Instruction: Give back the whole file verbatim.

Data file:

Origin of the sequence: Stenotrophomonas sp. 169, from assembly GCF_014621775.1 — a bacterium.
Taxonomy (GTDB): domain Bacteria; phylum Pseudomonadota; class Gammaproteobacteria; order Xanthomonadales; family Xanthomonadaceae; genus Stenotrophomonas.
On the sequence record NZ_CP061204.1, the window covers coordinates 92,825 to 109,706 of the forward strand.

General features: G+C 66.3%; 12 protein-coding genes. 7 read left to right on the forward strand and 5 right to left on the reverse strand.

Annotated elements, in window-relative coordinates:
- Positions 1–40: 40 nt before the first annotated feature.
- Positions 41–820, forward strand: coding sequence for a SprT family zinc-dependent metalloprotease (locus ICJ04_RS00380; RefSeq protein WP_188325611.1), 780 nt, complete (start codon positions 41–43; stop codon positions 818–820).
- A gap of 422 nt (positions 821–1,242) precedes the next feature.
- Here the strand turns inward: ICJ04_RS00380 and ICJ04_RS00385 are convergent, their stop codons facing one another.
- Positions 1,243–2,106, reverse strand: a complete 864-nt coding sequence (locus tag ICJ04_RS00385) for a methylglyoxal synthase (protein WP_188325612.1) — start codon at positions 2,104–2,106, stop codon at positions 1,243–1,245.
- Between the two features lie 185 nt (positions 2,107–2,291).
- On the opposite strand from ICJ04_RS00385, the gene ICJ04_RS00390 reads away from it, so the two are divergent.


Origin of the sequence: Stenotrophomonas sp. 169, from assembly GCF_014621775.1 — a bacterium.
Taxonomy (GTDB): domain Bacteria; phylum Pseudomonadota; class Gammaproteobacteria; order Xanthomonadales; family Xanthomonadaceae; genus Stenotrophomonas.
On the sequence record NZ_CP061204.1, the window covers coordinates 92,825 to 109,706 of the forward strand.

General features: G+C 66.3%; 12 protein-coding genes. 7 read left to right on the forward strand and 5 right to left on the reverse strand.

Annotated elements, in window-relative coordinates:
- Positions 1–40: 40 nt before the first annotated feature.
- Positions 41–820, forward strand: coding sequence for a SprT family zinc-dependent metalloprotease (locus ICJ04_RS00380; RefSeq protein WP_188325611.1), 780 nt, complete (start codon positions 41–43; stop codon positions 818–820).
- A gap of 422 nt (positions 821–1,242) precedes the next feature.
- Here the strand turns inward: ICJ04_RS00380 and ICJ04_RS00385 are convergent, their stop codons facing one another.
- Positions 1,243–2,106, reverse strand: a complete 864-nt coding sequence (locus tag ICJ04_RS00385) for a methylglyoxal synthase (protein WP_188325612.1) — start codon at positions 2,104–2,106, stop codon at positions 1,243–1,245.
- Between the two features lie 185 nt (positions 2,107–2,291).
- On the opposite strand from ICJ04_RS00385, the gene ICJ04_RS00390 reads away from it, so the two are divergent.